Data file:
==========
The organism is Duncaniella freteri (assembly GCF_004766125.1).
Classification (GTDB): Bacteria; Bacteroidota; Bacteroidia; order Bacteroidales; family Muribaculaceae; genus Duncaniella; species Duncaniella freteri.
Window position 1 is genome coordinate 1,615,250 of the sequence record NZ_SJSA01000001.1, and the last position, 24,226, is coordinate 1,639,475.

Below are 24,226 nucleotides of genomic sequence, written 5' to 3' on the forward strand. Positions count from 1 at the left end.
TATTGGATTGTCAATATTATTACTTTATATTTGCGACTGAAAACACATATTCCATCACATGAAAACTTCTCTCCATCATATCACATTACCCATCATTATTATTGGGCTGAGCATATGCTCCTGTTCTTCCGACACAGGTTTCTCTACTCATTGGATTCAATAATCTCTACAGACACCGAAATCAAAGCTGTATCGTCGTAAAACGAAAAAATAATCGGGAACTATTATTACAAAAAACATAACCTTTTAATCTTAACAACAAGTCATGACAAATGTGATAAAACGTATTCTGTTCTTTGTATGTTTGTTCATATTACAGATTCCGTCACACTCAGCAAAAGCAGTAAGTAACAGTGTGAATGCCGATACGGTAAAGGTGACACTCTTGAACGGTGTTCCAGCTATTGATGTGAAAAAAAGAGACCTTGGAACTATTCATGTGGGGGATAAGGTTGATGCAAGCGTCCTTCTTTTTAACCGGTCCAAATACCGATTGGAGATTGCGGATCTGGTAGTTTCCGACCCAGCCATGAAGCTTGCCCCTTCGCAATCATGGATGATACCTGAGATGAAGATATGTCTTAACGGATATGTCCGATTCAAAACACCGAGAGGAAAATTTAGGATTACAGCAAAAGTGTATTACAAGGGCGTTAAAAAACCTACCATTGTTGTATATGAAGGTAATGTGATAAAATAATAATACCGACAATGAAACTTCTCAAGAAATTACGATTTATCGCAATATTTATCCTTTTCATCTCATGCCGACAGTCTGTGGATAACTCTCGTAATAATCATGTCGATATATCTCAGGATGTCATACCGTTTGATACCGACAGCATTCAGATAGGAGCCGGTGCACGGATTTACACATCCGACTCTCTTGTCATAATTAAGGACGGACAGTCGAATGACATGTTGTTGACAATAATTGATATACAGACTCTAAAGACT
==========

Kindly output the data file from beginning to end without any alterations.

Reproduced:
The organism is Duncaniella freteri (assembly GCF_004766125.1).
Classification (GTDB): Bacteria; Bacteroidota; Bacteroidia; order Bacteroidales; family Muribaculaceae; genus Duncaniella; species Duncaniella freteri.
Window position 1 is genome coordinate 1,615,250 of the sequence record NZ_SJSA01000001.1, and the last position, 24,226, is coordinate 1,639,475.

Below are 24,226 nucleotides of genomic sequence, written 5' to 3' on the forward strand. Positions count from 1 at the left end.
TATTGGATTGTCAATATTATTACTTTATATTTGCGACTGAAAACACATATTCCATCACATGAAAACTTCTCTCCATCATATCACATTACCCATCATTATTATTGGGCTGAGCATATGCTCCTGTTCTTCCGACACAGGTTTCTCTACTCATTGGATTCAATAATCTCTACAGACACCGAAATCAAAGCTGTATCGTCGTAAAACGAAAAAATAATCGGGAACTATTATTACAAAAAACATAACCTTTTAATCTTAACAACAAGTCATGACAAATGTGATAAAACGTATTCTGTTCTTTGTATGTTTGTTCATATTACAGATTCCGTCACACTCAGCAAAAGCAGTAAGTAACAGTGTGAATGCCGATACGGTAAAGGTGACACTCTTGAACGGTGTTCCAGCTATTGATGTGAAAAAAAGAGACCTTGGAACTATTCATGTGGGGGATAAGGTTGATGCAAGCGTCCTTCTTTTTAACCGGTCCAAATACCGATTGGAGATTGCGGATCTGGTAGTTTCCGACCCAGCCATGAAGCTTGCCCCTTCGCAATCATGGATGATACCTGAGATGAAGATATGTCTTAACGGATATGTCCGATTCAAAACACCGAGAGGAAAATTTAGGATTACAGCAAAAGTGTATTACAAGGGCGTTAAAAAACCTACCATTGTTGTATATGAAGGTAATGTGATAAAATAATAATACCGACAATGAAACTTCTCAAGAAATTACGATTTATCGCAATATTTATCCTTTTCATCTCATGCCGACAGTCTGTGGATAACTCTCGTAATAATCATGTCGATATATCTCAGGATGTCATACCGTTTGATACCGACAGCATTCAGATAGGAGCCGGTGCACGGATTTACACATCCGACTCTCTTGTCATAATTAAGGACGGACAGTCGAATGACATGTTGTTGACAATAATTGATATACAGACTCTAAAGACT